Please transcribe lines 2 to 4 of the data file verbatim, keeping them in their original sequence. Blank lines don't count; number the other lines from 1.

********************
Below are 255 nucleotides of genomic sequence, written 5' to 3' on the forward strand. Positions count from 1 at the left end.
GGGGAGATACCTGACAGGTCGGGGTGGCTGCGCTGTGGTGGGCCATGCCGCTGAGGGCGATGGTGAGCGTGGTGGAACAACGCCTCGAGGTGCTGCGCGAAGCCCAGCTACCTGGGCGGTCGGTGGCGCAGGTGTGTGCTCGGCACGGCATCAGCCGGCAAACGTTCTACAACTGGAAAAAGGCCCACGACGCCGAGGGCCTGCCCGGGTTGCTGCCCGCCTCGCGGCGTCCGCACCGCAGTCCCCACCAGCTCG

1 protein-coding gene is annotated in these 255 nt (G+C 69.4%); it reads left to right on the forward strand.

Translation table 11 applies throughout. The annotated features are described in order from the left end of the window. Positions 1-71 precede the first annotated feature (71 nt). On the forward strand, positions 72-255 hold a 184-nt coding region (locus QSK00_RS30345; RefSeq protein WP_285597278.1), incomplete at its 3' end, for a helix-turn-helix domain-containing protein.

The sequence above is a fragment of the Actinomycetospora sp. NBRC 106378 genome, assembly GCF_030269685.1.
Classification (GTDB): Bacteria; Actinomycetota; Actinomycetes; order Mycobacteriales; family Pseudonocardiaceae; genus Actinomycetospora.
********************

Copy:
GGGGAGATACCTGACAGGTCGGGGTGGCTGCGCTGTGGTGGGCCATGCCGCTGAGGGCGATGGTGAGCGTGGTGGAACAACGCCTCGAGGTGCTGCGCGAAGCCCAGCTACCTGGGCGGTCGGTGGCGCAGGTGTGTGCTCGGCACGGCATCAGCCGGCAAACGTTCTACAACTGGAAAAAGGCCCACGACGCCGAGGGCCTGCCCGGGTTGCTGCCCGCCTCGCGGCGTCCGCACCGCAGTCCCCACCAGCTCG

1 protein-coding gene is annotated in these 255 nt (G+C 69.4%); it reads left to right on the forward strand.

Translation table 11 applies throughout. The annotated features are described in order from the left end of the window. Positions 1-71 precede the first annotated feature (71 nt). On the forward strand, positions 72-255 hold a 184-nt coding region (locus QSK00_RS30345; RefSeq protein WP_285597278.1), incomplete at its 3' end, for a helix-turn-helix domain-containing protein.